QLS members advised to steer clear of claim farming
9 May 2018
QLS president Ken Taylor has warned Queensland solicitors to be wary of utilising consultancy organisations which farm clients from surveys by offering them gift cards to submit their details.
“Claim farming can take many forms and we are now seeing the trend of non-legal consultancy firms being the middle-men to the farming,” he said.
“I urge all members to steer clear of any practice which involves monetary gain for a client submitting their details for a potential claim.”
Mr Taylor pointed to section 68 of the Personal Injuries Proceedings Act 2002 which states that “a person must not pay, or seek payment of, a fee for the soliciting or inducing of a potential claimant to make a claim.”
“As solicitors, it is our role to remain ethical and above reproach, and so I encourage all practitioners to avoid utilising any type of ploy or outside organisation to find clients, regardless of how innocuous it may seem.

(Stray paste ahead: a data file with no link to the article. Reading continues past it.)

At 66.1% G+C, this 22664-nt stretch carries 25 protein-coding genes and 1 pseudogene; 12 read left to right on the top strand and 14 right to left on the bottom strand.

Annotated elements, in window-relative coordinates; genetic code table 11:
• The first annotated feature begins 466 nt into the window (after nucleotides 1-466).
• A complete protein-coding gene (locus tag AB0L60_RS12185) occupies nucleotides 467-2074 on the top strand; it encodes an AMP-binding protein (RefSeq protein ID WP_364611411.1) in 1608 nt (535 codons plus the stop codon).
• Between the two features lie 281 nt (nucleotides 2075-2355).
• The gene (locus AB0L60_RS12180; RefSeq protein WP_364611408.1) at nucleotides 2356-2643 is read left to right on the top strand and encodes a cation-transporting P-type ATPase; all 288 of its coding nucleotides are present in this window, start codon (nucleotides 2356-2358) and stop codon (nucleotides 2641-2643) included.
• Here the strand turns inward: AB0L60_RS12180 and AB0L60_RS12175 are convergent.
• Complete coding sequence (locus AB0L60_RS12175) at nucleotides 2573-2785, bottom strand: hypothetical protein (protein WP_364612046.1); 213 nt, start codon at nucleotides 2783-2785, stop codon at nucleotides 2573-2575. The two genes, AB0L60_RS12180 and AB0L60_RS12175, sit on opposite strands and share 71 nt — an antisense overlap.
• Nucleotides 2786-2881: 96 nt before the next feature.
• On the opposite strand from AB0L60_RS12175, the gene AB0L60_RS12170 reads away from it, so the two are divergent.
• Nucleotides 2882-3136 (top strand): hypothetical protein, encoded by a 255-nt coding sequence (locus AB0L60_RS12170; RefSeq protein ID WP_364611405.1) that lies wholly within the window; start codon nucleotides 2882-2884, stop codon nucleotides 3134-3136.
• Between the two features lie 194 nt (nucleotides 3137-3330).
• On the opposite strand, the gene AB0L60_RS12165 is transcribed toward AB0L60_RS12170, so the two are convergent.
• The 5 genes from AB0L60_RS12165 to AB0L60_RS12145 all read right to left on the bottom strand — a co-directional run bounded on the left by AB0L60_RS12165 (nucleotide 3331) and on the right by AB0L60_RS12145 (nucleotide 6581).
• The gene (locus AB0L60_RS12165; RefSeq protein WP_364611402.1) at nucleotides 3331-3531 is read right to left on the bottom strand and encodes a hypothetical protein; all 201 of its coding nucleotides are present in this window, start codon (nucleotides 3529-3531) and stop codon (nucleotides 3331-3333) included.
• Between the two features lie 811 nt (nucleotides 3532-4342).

“Solicitors should always be conscious of protecting the reputation of the profession, especially in the methods of attracting new clients, either directly or through any third party.”
Mr Taylor referred to Rule 5 of the Australian Solicitors Conduct Rules which states:
- Dishonest and disreputable conduct
- 5.1 A solicitor must not engage in conduct, in the course of practice or otherwise, which demonstrates that the solicitor is not a fit and proper person to practise law, or which is likely to a material degree to:
- 5.1.1 be prejudicial to, or diminish the public confidence in, the administration of justice; or
- 5.1.2 bring the profession into disrepute.
We must always remember that compliance with the law and our paramount duty to the administration of justice is critical to our responsibilities to our clients. Actions such as claims farming diminish public confidence and compromise the professions integrity.
“Should you have any concerns about your current practices, please phone our QLS Ethics Centre and speak to one of our experienced advisers,” Mr Taylor said.
“It is always best to be safe rather than sorry.”